Disney Merger Case Study

774 Words 4 Pages
On January 24th, 2006, both Pixar and Walt Disney agreed to a $7.4 billion dollar merger. The purpose of this report is to discuss the two firm’s respective situations at the time of the merger in addition to their current situations today; 10 years later. Furthermore, the motives behind the mergers will discussed and the outcomes of this agreement will be analyzed in order to determine if it was ultimately a success. Lastly, the beneficiaries of the merger will be examined in order to determine whether Disney or Pixar came out further ahead.
The merger between Disney and Pixar was more specifically known as a vertical merger. A vertical merger is when two or more firms, operating at different levels within an industry’s supply chain merge operations [1]. In the case of Disney and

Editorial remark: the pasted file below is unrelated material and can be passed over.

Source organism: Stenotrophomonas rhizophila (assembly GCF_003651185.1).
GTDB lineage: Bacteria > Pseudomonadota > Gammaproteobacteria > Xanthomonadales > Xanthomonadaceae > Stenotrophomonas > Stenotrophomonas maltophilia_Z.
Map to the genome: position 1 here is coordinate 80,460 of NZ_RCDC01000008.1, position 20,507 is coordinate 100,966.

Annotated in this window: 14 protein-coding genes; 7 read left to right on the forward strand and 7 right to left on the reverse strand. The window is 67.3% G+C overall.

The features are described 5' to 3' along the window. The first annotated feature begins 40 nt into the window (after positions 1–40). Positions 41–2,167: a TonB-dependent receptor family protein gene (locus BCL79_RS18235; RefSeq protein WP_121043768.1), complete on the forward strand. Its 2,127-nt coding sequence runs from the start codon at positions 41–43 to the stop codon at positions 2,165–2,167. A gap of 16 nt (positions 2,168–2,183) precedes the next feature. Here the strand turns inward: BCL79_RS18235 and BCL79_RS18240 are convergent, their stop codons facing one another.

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It is thought that Disney’s choice to close down their hand drawn animations is what led to this decline. Due to Disney’s decline, in 2005, Michael Eisner resigned as Disney’s CEO and Bob Iger was hired. Bob Iger immediately began his reign by mending Disney’s relationship with Pixar and bringing back hand drawn animations. Iger convinced Disney that acquiring Pixar would be in the best interest of the company and the agreement would be mutually beneficial for both companies. At this time, Pixar was experiencing substantial growth (22% CAGR) [6] and their shares had increased 26% in only a couple months in 2005 [6], Pixar also understood the need for a dominant distributor in order to continue their success. Due to Iger’s emergence as Disney’s CEO, both Pixar and Disney resumed talks about a new deal. The new deal was an all-stock deal worth $7.4 billion where Disney acquired

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